Adventures in Ignatian Spirituality: Conversations with the Apostle Paul

Last week as part of a ministry discernment and planning process, the pastor and I went to Ignatius House in Atlanta for a time of retreat, personally and with regard to the ministry of Scott Boulevard as we look toward 2015.

One of the spiritual exercises I was given was reading through Acts 9 (Paul on the road to Damascus) and listening for what Paul might be saying about our church. A prayerful conversation between you and a specified, unseen partner is called a colloquy. Here’s Paul’s and mine:

S: Before we start, I just want you to know that I preached one of your texts when I went to meet the people of Scott Boulevard while they were considering me as a candidate for Associate Pastor. That’s a big deal for me, preaching your texts, as you probably know.

P: I’ve heard.

S: Sorry about that. I took out aggression at hurtful interpretations of your words directly on you and that was wrong.

P: I’m not your enemy, Sara. We’re partners in the work of God in our world. It works so much better when we work together.

S: I know. You know, I also preached the story of your conversion in chapel at my seminary a year ago.

P: I heard it was quite moving.

S: Go on.

P: You do good work. You need to embrace God’s gifting of you and God’s call on you- it’s real. Trust me, I spent years trying to measure up to the call, trying to prove that I was just as much an apostle as the other guys. Years. Trying to measure up and trying to prove yourself to the people who’ve hired you and the God who has called you is exhausting- it will become a thorn in your flesh that will gnaw at you until you can come to a place of accepting God’s gift of grace and calling.

S: Ohhhh, so that’s the elusive thorn in the flesh, eh?

P: Ugh, this again. No, it was just a figure of speech. You’ll have to wait just like everybody else to find out about that.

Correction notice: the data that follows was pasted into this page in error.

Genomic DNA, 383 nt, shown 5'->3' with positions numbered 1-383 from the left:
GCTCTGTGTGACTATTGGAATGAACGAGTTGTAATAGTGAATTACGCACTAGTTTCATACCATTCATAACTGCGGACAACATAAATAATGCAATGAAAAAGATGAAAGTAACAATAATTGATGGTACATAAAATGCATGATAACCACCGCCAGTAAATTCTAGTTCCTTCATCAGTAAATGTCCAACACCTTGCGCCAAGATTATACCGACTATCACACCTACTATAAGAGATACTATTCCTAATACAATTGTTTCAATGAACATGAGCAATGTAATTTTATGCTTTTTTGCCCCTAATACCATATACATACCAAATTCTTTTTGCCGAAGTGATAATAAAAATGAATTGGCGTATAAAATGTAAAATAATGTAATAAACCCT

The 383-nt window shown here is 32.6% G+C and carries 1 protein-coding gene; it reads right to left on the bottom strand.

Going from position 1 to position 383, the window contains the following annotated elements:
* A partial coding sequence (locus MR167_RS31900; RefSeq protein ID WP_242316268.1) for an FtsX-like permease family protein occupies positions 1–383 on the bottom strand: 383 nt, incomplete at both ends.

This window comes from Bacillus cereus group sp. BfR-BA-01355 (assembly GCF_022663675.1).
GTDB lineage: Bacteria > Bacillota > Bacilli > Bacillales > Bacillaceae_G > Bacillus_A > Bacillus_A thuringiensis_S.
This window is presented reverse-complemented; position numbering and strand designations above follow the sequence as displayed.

S: Fine then. Well, I’d love to know your thoughts on the Scott Boulevard missional initiatives and what we’re doing as a congregation.

P: Really? You’d love to hear my thoughts?

S: shut up, I said I was sorry. Forgive as you’ve been forgiven much?

P: Touché. Well, I think y’all are getting it. Becoming the presence of Christ, taking church to those who can’t come- beautiful representation of Christian community.

It reminds me of church back in the day, how we used to take care of the widows, making sure their needs were met. It’s an important ministry to take care of those whom some people tend to forget.

I would offer a word of caution, though. Ministers do and do and then they do some more. When do you ever have time to receive?

S: I receive! I receive plenty. I take my violin to visits, I practice for my visits. Sometimes I just get lost in the music. It’s wonderful. I work out, and I have a pet guinea pig. We have morning cuddles before I go downstairs to make my coffee.

P: That’s weird.

S: I know, ok?

P: my point is, you’re going to have to find a balance between doing your job well – working as if for The Lord and not for people- and finding ways to nurture your soul.

Endless giving will deplete you and then you ‘re no good to anyone. It’s ok to rest, it’s ok to receive. Find a good balance that works for you and live an abundant life in the hope of Christ who called you into wonderful light.

S: what do you think our people need most as we move forward?

P: A clear vision that they can grasp, but into and help along. This unique call they’ve discerned, to take church to those who can’t come, gives them purpose- something everyone needs. I think your job is to help them see and embody that purpose.

Encourage them, help them, validate them. Find ways big and small to give value to the phone calls they make, yet cards they write, the visits, try prayers. You wouldn’t believe the encouraging power of a handwritten letter.

S: Ha, I see what you did there.

P: Mostly, you should be prepared to face and handle roadblocks that come your way, and have an adaptable plan for your vision. Inevitably, there will come a time when you’ll have envisioned something one way and it goes completely another way.

S: You mean like taking communion to someone and forgetting the grape juice and having to use cranberry juice instead? Yeah, way ahead of you, pal.

P: Gasp! Welch’s grape juice or bust! Do you even go to church?

S: Come on

P: I kid, I kid. When those unexpected turns happen, whether it’s cranberry communion or any number of other things that can and will go awry, remember that no one privileged enough to be called a minister even deserves the title anyway. Not me, not you, no one.

It is by God’s grace and Christ’s blood alone that you are blessed to work with these people. So, give them that vision. Help guide them along as they use it; only keep Jesus Christ in the dead – er, resurrected- center of it all, knowing that God who has begun a good work in you will complete it until the day of Jesus Christ.

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